In my opinion most forms of atheism and agnosticism are incompatible with Buddhism.
In Buddhism the supreme beings are Buddhas.
The Buddha did indeed believe in superhuman powers (iddhis) and performed many miracles (like walking on water as if land). He also believed that a Creator of the universe really did exist, he just believed that the Creator mistakenly believed himself to be Supreme and was not worth worshipping, but certainly really does exist and had many good qualities.
The Creator (the Great Brahma) can be influenced by the Evil One (Mara, Satan) and is still under the cycle of birth and rebirth, but is a higher being with a stronger karmic influence, so the Creator is not Supreme like how Buddhas are Supreme.
In Buddhism Buddhas are superior to the Creator and other higher beings, are boundless, are all-knowing, and have superior superhuman abilities to even the highest beings in the universe (the Brahmas, Pajapatis, etc...).
As The Buddha said to a Brahma-being:
Thus I am not your mere equal in terms of direct knowing, so how could
I be inferior? I am actually superior to you. - Brahma-nimantanika
In Buddhism, the Creator of the Universe (the Great Brahma or Maha Brahma) encourages people to follow the Buddha's teachings and praises the Buddha, it is the Evil One (Mara, the Buddhist equivalent of Satan) that tells people not to or distorts things away from the Buddha's teachings.
The Buddha had much more of an issue with atheists and skeptics of the time than Theists and believers of the time.
Wrong views, highlighted in many suttas seem to closely resemble the views of most atheists:
He has wrong view, is warped in the way he sees things: 'There is nothing given, nothing offered, nothing sacrificed. There is no fruit or result of good or bad actions. There is no this world, no next world, no mother, no father, no spontaneously reborn beings; no brahmans or contemplatives who, faring rightly & practicing rightly, proclaim this world & the next after having directly known & realized it for themselves.' - Cunda Kammaraputta Sutta, (repeated in many suttas that this is a wrong view)
"Sariputta, when I know and see thus, should anyone say of me: 'The
recluse Gotama does not have any superhuman states, any distinction in
knowledge and vision worthy of the noble ones. The recluse Gotama
teaches a Dhamma (merely) hammered out by reasoning, following his own
line of inquiry as it occurs to him' — unless he abandons that
assertion and that state of mind and relinquishes that view, then as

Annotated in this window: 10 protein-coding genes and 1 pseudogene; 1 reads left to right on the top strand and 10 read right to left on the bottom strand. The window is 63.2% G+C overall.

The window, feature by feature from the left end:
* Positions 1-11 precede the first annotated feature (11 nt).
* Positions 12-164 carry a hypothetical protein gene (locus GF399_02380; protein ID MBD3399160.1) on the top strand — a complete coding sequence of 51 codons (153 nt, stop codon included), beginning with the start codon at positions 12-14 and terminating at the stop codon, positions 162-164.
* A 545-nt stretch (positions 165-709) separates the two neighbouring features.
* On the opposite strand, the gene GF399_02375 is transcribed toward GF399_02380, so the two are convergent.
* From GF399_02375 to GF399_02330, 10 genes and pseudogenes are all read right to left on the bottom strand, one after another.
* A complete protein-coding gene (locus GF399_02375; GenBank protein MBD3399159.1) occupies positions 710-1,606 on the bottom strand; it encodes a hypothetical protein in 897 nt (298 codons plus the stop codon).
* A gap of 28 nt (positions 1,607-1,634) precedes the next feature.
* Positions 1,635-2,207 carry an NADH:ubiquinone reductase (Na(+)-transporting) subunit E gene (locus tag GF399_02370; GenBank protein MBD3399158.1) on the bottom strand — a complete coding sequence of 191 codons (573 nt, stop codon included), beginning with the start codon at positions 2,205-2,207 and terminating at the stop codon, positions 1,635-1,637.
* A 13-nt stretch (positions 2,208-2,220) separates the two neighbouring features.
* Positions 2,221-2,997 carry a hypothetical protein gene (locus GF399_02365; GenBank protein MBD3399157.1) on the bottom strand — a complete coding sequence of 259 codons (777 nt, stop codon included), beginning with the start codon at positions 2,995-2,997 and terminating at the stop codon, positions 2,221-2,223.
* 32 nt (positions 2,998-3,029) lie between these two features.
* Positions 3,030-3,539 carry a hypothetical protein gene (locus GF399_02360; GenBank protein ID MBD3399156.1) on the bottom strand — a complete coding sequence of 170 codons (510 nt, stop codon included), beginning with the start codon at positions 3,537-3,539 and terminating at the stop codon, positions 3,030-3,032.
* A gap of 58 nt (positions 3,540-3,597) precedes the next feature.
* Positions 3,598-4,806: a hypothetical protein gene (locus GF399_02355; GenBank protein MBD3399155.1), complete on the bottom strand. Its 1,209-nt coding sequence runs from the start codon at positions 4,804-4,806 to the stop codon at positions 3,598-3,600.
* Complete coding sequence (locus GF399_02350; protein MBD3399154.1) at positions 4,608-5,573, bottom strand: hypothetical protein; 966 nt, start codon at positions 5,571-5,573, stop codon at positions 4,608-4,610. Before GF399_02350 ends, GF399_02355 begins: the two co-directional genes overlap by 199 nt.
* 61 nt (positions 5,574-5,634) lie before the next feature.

(surely as if he had been) carried off and put there he will wind up
in hell." - Maha-sihanada Sutta
Secularism Buddhism would be viewed as a wrong view.
In the Payasi Sutta, an arahant disciple Kumara debated with someone who has views resembling most modern day atheists:
Once everyone was seated, Prince Payasi said, "Reverend Kumara, I
maintain that kamma does not have effects. I believe that there is no
life after death, no world beyond our own. I think that angels and
demons are things from a child’s dream." - Payasi Sutta
Kumara came up with all types of arguments against the atheist Prince Payasi.
The view that there is no afterlife is opposed in Buddhism numerous times, including in the Brahmajala Sutta:
Wrong view 51: "Here a certain ascetic or Brahmin declares and holds the view: ‘Since this self is material, composed of the four great elements, the product of mother and father, at the breaking up of the body is annihilated and perishes, and does not exist after death. This is the way in which this self is annihilated.’ That is how some proclaim the annihilation, destruction and non-existence of beings." - Brahmajala Sutta
So based on my research Theistic beliefs are more compatible with Buddhism. In Buddhism some Theistic beliefs are viewed as slightly wrong, but nearly as wrong as atheistic and materialistic beliefs.
So realistically the Buddha would view most Abrahamic religions as better or higher than most other religions but with slight errors. The story of Moses kind of reminds me of the story of the Great Steward in the Maha Govinda Sutta.
A lot of people often cite the Kalama Sutta but this is taken out of context as the Kalamas were non-Buddhists and The Buddha was addressing non-Buddhists, when The Buddha spoke to his own disciples he encouraged faith and right views.
Some believe that "Secular Buddhism" and other forms of Buddhism match into the prediction in the Ani Sutta:
"In the same way, in the course of the future there will be monks who
won't listen when discourses that are words of the Tathagata — deep,
deep in their meaning, transcendent, connected with emptiness — are
being recited. They won't lend ear, won't set their hearts on knowing
them, won't regard these teachings as worth grasping or mastering.
But they will listen when discourses that are literary works — the
works of poets, elegant in sound, elegant in rhetoric, the work of
outsiders, words of disciples — are recited. They will lend ear and
set their hearts on knowing them. They will regard these teachings as
worth grasping & mastering.
In this way the disappearance of the discourses that are words of the
Tathagata — deep, deep in their meaning, transcendent, connected with
emptiness — will come about." - Ani Sutta
Thus we see many people (specifically outsiders) out to replace Buddhism with flowery attractive elegant words rather than the Buddha's words, matching in nearly exactly to the prediction.
In the future Buddhism will probably be eliminated by people replacing the Buddha's original teachings with different newer forms.